Vitamin D deficiency? Chances are, you might suffer from diabetes in the long run!
According to Natural News, new research is coming to light which suggests that adequate amounts of vitamin D in the body can reduce the risk for developing diabetes and add to a person’s longevity. The problem is, however, that the majority of Americans do not have adequate levels of this essential vitamin, and this can cause long-term health problems and even reduce their life span.
It is estimated that as many as two out of three adults have inadequate levels of vitamin D. This can lead to several long-term health problems, such as the risk for bone disease; one study from the Institute of Medicine, when looking at this link, concluded that a serum vitamin D level of 20 nanograms or less per milliliter was the dangerous point at which the risk for bone disease would be greatly elevated; however, in the course of this study, they also found that even participants with 30 ng/ml of vitamin D had an overall greater risk for death. Around 66% of Americans fall into this range.
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Diagnosis and treatment of this widespread problem is even more important in light of new research presented at the American Diabetes Association annual meeting in San Francisco, which suggested that vitamin D supplementation has a direct and beneficial impact on the insulin resistance of obese patients; this insulin resistance is what later on leads to the development of type II diabetes.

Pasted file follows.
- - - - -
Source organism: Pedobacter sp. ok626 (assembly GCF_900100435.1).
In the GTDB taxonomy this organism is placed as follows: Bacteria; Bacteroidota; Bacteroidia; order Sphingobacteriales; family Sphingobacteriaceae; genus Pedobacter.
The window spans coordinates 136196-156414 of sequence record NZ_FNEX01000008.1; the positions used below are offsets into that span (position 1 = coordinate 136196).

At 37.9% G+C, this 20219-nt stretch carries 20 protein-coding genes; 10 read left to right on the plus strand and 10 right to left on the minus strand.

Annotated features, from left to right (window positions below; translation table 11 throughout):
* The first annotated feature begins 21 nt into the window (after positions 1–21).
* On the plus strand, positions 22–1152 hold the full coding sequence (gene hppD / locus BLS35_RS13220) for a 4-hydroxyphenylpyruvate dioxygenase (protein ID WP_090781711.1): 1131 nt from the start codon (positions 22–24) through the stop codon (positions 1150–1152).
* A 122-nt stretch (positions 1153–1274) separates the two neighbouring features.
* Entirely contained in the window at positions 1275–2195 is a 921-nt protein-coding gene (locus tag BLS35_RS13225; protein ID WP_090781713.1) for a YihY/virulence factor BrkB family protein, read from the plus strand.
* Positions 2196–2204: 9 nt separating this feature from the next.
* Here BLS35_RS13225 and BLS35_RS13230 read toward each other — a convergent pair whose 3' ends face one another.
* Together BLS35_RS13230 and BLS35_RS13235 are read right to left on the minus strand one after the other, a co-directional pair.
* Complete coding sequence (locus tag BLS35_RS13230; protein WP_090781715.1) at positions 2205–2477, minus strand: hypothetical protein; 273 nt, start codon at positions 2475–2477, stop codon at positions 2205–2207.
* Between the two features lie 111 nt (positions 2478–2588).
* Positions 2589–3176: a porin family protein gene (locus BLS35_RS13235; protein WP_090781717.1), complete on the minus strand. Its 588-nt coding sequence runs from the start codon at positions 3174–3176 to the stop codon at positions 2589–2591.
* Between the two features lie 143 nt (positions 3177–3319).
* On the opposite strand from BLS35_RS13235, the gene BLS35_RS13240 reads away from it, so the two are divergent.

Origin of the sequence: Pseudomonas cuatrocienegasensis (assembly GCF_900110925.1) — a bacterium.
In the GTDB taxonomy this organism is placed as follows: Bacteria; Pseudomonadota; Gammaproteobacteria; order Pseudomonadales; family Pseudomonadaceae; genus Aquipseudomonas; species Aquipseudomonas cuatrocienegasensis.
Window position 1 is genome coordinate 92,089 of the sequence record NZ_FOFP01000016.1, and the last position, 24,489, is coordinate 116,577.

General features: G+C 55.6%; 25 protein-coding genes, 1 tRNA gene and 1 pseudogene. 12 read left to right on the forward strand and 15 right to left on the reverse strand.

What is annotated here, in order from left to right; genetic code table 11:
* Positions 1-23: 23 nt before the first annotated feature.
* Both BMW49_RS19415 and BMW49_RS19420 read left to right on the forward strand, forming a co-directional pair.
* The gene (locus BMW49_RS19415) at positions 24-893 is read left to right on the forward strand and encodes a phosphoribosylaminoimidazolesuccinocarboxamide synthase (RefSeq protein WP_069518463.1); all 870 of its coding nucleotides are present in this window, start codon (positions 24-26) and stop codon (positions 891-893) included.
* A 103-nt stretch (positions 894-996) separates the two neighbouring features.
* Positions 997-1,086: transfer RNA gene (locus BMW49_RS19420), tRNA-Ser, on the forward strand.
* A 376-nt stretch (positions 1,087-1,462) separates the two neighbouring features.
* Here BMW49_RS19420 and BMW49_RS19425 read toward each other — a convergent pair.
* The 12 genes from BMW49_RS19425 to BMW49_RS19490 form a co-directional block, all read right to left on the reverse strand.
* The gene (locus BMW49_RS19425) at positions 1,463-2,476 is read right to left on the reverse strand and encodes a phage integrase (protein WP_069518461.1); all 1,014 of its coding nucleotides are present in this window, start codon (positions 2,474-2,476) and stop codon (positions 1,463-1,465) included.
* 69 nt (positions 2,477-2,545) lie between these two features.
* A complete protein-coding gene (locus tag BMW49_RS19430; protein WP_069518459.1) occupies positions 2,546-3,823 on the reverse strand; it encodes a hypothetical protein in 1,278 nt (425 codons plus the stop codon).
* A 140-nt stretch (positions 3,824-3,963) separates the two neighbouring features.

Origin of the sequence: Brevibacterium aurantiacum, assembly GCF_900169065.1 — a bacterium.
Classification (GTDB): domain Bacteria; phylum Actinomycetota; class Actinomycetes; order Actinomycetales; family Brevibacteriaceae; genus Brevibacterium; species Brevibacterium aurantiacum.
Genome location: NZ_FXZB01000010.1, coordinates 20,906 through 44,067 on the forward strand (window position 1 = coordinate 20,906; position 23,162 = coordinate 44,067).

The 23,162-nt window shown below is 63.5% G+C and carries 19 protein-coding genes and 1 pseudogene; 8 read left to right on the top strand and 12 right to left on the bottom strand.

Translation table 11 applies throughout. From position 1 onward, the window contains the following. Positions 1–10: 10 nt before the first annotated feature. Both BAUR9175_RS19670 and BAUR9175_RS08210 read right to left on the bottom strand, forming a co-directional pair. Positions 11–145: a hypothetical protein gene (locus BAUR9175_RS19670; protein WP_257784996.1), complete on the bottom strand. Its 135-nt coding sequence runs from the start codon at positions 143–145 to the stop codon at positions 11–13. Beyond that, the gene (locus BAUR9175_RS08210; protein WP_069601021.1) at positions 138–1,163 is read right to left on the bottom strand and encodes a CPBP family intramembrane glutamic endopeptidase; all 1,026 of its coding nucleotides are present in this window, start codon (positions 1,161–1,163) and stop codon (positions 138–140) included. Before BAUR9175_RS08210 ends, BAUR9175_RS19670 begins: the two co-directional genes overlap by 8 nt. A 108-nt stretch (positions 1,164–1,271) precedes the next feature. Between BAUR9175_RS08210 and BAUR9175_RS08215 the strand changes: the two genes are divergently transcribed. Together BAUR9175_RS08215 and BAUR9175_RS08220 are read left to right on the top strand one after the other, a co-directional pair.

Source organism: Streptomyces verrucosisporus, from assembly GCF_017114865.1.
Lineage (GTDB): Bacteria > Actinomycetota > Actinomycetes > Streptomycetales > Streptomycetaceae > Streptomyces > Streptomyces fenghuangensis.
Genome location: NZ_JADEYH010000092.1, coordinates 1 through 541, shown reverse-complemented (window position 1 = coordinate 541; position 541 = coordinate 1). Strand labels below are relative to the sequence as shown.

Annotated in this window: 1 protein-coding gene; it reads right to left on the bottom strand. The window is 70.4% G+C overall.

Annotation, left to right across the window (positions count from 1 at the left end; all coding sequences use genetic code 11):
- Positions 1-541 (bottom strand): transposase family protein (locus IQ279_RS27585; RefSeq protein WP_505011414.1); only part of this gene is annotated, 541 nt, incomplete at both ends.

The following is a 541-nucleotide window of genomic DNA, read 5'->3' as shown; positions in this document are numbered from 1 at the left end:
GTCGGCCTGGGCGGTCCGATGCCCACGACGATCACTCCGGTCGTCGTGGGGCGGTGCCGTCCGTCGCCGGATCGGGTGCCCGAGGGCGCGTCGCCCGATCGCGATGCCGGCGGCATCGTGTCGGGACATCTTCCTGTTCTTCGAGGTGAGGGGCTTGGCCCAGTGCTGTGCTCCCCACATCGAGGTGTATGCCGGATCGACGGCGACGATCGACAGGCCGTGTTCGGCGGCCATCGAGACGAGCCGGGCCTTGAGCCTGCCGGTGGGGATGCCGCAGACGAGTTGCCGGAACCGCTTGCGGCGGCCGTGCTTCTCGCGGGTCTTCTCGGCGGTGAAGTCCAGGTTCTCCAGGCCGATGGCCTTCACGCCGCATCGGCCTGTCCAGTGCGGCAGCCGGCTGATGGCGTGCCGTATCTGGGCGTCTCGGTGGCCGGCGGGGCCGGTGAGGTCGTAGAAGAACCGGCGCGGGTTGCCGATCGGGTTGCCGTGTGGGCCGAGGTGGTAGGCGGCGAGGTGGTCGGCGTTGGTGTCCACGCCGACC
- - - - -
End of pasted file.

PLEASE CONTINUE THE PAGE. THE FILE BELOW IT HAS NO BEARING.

In this study, what was specifically shown was that, when obese patients with low vitamin D levels were supplemented with adequate amounts of this nutrient, their risk for developing diabetes was reduced by a significant 34%. It had other benefits for these patients as well: decreasing the fibrosis in the patient’s fatty tissue and making it behave more normally. It also helped reduce inflammation, another chronic issue for the obese.
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